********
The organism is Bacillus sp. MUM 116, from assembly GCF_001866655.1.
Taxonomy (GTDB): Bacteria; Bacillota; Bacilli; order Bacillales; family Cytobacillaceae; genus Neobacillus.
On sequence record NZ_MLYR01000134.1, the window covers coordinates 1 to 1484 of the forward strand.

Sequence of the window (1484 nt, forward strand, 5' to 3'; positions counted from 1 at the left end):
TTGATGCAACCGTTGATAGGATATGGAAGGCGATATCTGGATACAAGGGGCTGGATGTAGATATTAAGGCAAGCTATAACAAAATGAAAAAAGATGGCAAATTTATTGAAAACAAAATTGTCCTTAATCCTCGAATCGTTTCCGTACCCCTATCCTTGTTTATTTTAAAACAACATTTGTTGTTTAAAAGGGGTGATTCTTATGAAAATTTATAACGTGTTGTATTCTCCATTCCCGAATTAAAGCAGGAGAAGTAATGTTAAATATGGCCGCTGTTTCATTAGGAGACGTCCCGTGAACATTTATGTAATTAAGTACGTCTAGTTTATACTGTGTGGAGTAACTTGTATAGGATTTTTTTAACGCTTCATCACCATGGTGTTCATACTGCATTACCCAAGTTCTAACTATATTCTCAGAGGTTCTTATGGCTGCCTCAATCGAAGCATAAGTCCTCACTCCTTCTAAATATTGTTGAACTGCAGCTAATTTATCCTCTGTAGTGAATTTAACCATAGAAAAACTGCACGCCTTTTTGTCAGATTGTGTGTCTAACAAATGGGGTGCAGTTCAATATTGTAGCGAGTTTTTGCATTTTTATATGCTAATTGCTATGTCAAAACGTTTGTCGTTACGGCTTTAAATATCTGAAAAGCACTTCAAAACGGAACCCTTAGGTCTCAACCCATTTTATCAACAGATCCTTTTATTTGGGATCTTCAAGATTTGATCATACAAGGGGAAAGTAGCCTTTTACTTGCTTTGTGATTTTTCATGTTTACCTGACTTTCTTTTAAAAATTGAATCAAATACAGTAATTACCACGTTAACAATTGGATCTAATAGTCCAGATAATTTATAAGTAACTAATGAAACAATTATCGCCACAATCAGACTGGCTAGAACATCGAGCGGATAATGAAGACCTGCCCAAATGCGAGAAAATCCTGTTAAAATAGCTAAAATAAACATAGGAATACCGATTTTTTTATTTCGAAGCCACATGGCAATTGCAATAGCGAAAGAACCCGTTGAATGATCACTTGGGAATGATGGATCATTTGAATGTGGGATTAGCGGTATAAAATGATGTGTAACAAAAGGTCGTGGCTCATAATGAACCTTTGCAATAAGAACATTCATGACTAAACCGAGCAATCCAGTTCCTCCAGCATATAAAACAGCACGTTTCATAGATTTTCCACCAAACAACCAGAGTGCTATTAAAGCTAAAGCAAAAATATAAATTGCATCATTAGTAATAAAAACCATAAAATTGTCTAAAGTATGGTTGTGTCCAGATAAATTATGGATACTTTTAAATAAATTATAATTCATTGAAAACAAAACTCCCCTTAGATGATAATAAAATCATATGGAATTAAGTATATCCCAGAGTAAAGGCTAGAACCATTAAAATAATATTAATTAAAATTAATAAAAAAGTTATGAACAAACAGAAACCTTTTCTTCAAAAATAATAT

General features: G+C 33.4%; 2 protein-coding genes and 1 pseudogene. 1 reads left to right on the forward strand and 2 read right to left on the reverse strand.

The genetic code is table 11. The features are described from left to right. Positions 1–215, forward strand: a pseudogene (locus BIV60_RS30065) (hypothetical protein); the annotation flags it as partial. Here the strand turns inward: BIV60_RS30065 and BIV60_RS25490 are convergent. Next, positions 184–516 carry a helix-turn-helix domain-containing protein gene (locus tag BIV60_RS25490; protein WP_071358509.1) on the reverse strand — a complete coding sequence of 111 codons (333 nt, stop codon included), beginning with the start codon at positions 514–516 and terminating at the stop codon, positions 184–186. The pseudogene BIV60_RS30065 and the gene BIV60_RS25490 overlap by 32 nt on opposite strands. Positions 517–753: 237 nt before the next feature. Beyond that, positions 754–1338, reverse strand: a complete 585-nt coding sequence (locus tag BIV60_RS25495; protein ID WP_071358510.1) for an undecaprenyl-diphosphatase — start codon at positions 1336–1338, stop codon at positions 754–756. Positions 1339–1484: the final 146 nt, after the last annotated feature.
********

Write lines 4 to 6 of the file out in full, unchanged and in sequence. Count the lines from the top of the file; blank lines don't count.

Sequence of the window (1484 nt, forward strand, 5' to 3'; positions counted from 1 at the left end):
TTGATGCAACCGTTGATAGGATATGGAAGGCGATATCTGGATACAAGGGGCTGGATGTAGATATTAAGGCAAGCTATAACAAAATGAAAAAAGATGGCAAATTTATTGAAAACAAAATTGTCCTTAATCCTCGAATCGTTTCCGTACCCCTATCCTTGTTTATTTTAAAACAACATTTGTTGTTTAAAAGGGGTGATTCTTATGAAAATTTATAACGTGTTGTATTCTCCATTCCCGAATTAAAGCAGGAGAAGTAATGTTAAATATGGCCGCTGTTTCATTAGGAGACGTCCCGTGAACATTTATGTAATTAAGTACGTCTAGTTTATACTGTGTGGAGTAACTTGTATAGGATTTTTTTAACGCTTCATCACCATGGTGTTCATACTGCATTACCCAAGTTCTAACTATATTCTCAGAGGTTCTTATGGCTGCCTCAATCGAAGCATAAGTCCTCACTCCTTCTAAATATTGTTGAACTGCAGCTAATTTATCCTCTGTAGTGAATTTAACCATAGAAAAACTGCACGCCTTTTTGTCAGATTGTGTGTCTAACAAATGGGGTGCAGTTCAATATTGTAGCGAGTTTTTGCATTTTTATATGCTAATTGCTATGTCAAAACGTTTGTCGTTACGGCTTTAAATATCTGAAAAGCACTTCAAAACGGAACCCTTAGGTCTCAACCCATTTTATCAACAGATCCTTTTATTTGGGATCTTCAAGATTTGATCATACAAGGGGAAAGTAGCCTTTTACTTGCTTTGTGATTTTTCATGTTTACCTGACTTTCTTTTAAAAATTGAATCAAATACAGTAATTACCACGTTAACAATTGGATCTAATAGTCCAGATAATTTATAAGTAACTAATGAAACAATTATCGCCACAATCAGACTGGCTAGAACATCGAGCGGATAATGAAGACCTGCCCAAATGCGAGAAAATCCTGTTAAAATAGCTAAAATAAACATAGGAATACCGATTTTTTTATTTCGAAGCCACATGGCAATTGCAATAGCGAAAGAACCCGTTGAATGATCACTTGGGAATGATGGATCATTTGAATGTGGGATTAGCGGTATAAAATGATGTGTAACAAAAGGTCGTGGCTCATAATGAACCTTTGCAATAAGAACATTCATGACTAAACCGAGCAATCCAGTTCCTCCAGCATATAAAACAGCACGTTTCATAGATTTTCCACCAAACAACCAGAGTGCTATTAAAGCTAAAGCAAAAATATAAATTGCATCATTAGTAATAAAAACCATAAAATTGTCTAAAGTATGGTTGTGTCCAGATAAATTATGGATACTTTTAAATAAATTATAATTCATTGAAAACAAAACTCCCCTTAGATGATAATAAAATCATATGGAATTAAGTATATCCCAGAGTAAAGGCTAGAACCATTAAAATAATATTAATTAAAATTAATAAAAAAGTTATGAACAAACAGAAACCTTTTCTTCAAAAATAATAT

General features: G+C 33.4%; 2 protein-coding genes and 1 pseudogene. 1 reads left to right on the forward strand and 2 read right to left on the reverse strand.